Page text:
Irish healthy eating startup Sian’s Plan, who have 5,000 users are looking to raise $170K through crowdfunding. 85% of this has been raised to date. The startup have been very successful in building an active following on social media. Sian’s Plan also contribute monthly healthy eating plans to IrishCentral.
Sian’s Plan was started by Vincent Breslin and his mom Sian in Donegal, Ireland in 2009. Sian Breslin had worked for 25 years as a Home Economics teacher, teaching generations of Irish kids how to cook. Sian’s plan was originally paper based and offered healthy eating and diet plans for busy people. The plans were originally paper based and her son Vincent helped her digitize the plans online, and Sian’s Plan was born.
“Sian’s Plan guarantees healthy eating. Our online tools and support help busy people provide real, healthy, home-cooked food easily. It all started in (my mum) Sian’s cookery school in Donegal in 2009. Mums and dads were working harder than ever before and finding it stressful to feed their family healthy food everyday.”
According to Breslin, “At every stage of our lives we encounter food related challenges. Right now we’re focused on helping busy professional and time poor parents get healthy meals on the table Monday to Friday.”
Sian’s Plan is currently a subscription based premium product. There are plans to start producing Sian’s Plan books and other offline products.
[[quote:"Our vision is for Sian’s Plan to be at the center of your digital kitchen.", pos:right]]
Vincent Breslin decided to raise money by crowdfunding through a platform called Seedrs. This is slightly different to Kickstarter as Seedr investors get equity in return for their money. The reason for going the crowdfunding route are twofold for Breslin. Firstly it’s an opportunity for Sian’s Pan to build a strong community which is crucial to our success.
“The idea of having 100+ people out there with a stake in our business, promoting and telling everyone they know about us offers huge value.” Secondly they are selling their business to their target market.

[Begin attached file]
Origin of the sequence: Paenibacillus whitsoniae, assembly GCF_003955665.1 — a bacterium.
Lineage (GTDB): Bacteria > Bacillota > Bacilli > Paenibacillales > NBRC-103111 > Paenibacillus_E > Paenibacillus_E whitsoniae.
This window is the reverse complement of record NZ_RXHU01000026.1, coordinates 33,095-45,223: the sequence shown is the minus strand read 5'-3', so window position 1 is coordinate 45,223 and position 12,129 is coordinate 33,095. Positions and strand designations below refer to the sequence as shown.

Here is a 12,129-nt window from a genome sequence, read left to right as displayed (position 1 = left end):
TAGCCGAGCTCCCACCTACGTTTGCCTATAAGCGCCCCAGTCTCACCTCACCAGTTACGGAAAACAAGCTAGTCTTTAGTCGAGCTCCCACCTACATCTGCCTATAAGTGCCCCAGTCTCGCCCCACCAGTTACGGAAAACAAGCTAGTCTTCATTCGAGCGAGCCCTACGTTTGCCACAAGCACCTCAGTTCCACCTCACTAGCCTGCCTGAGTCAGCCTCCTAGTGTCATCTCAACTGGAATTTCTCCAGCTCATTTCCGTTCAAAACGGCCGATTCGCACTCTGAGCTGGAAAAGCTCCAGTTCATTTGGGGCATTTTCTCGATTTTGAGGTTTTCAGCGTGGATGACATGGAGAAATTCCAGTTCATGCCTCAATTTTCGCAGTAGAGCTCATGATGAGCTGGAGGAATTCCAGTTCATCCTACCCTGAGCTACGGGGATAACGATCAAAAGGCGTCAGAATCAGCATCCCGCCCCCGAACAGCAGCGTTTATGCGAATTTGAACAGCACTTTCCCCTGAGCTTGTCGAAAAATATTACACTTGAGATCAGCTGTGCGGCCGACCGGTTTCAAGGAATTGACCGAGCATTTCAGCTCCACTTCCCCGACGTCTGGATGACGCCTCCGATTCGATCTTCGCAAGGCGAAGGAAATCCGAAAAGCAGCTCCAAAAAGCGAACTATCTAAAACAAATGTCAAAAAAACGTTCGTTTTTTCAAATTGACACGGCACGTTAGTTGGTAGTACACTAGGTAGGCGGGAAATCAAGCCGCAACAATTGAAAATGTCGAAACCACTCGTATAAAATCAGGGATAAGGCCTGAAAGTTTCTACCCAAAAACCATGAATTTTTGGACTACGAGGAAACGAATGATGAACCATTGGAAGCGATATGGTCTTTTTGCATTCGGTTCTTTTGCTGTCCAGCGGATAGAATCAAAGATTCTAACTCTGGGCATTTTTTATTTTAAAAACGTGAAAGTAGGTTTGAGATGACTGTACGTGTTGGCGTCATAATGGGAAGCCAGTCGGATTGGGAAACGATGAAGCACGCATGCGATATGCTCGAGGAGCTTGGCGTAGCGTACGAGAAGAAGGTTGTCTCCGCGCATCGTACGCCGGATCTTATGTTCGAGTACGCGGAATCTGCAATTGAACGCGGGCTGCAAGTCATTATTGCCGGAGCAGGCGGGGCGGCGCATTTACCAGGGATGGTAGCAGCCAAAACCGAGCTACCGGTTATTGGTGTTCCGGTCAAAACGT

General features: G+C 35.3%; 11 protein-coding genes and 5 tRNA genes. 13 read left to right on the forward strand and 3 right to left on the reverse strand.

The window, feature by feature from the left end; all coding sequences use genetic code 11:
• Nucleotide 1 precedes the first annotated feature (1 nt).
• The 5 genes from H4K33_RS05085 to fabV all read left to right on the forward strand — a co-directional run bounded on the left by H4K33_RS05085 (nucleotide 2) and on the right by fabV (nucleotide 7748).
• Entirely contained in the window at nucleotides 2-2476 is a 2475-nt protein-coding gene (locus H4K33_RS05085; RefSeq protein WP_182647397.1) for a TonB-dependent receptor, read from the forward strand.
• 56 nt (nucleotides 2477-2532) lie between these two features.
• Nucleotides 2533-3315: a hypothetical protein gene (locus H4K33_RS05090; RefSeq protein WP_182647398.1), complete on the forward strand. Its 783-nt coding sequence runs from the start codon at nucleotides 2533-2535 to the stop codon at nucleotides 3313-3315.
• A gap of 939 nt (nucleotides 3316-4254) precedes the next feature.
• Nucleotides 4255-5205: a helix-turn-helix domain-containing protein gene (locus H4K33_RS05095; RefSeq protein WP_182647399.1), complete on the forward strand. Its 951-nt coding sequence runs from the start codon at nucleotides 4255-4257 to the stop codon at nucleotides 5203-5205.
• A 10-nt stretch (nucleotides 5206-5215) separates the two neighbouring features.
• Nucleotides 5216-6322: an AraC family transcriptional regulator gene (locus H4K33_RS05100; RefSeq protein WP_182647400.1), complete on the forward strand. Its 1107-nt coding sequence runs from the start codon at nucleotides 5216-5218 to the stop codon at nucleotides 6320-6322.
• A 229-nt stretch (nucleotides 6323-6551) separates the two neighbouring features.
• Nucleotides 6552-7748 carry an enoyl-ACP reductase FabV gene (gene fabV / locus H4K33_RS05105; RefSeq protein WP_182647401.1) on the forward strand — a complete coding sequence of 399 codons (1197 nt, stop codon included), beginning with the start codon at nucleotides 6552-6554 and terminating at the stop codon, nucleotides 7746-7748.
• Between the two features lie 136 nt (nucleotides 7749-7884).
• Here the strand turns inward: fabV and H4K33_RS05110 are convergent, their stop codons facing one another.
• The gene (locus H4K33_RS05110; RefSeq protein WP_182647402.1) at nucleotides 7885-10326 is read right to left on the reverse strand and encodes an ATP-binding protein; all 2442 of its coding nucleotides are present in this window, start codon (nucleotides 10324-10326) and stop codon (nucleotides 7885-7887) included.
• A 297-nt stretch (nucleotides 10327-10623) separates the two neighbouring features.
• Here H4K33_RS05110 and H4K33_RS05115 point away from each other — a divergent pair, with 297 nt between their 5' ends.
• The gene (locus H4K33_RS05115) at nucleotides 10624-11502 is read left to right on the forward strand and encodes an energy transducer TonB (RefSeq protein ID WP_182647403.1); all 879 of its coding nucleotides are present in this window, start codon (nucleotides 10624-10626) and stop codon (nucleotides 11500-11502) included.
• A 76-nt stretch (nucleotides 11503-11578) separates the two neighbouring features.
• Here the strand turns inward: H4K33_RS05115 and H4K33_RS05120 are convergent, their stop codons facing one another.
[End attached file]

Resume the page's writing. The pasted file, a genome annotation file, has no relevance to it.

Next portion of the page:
“By putting it out on the market, you can see whether people believe in your idea.”
For Breslin there is an added benefit to crowdfunding,
“If the funding isn’t forthcoming, it can give you a heads up that perhaps this version of your product is not right and it’s time to get back to the drawing board. These are vital learnings, particularly when you operate a lean business model.”
Sian’s Plan are looking to raise $170k as part of a larger $500k round. This money will be used to hire new staff in Ireland and release their mobile app.
The Breslins believe that the culture of the celebrity chefs and a lack of education in schools has made food and health overly complicated. Their mission is to bring that back to basics.
We’re bringing back the lost art of home economics and using technology to make it easier.”
All startups face daily challenges and the biggest success to date for the Breslins has been closing their first investment round of +$400k. “This was validation and a huge milestone for the business and us personally.”
Breslin concludes with some powerful stuff, “With the emergence of new technologies such as wearables, internet of things and 3D printing our vision is for Sian’s Plan to be at the center of your digital kitchen, where these technologies meet.”
Advice for fellow starters?
- The most important thing about trying to get a business off the ground is to be able to get up in the morning and push on after you’ve been told no 10 times the day before.
- If you have a passion and are willing to work hard then what’s stopping you! Get to it already, you’re just as good as anyone else.
- Carry on the rich tradition of Irish people throughout the world. If myself or any of the team at Sian’s Plan can be of help to people starting off then contact us any day of the week. I’m not saying that we know it all but we’ve learnt a fair bit over the last few years and are more than happy to share some of those learnings with you.
Interested in a job in finance? Search for roles in Ireland now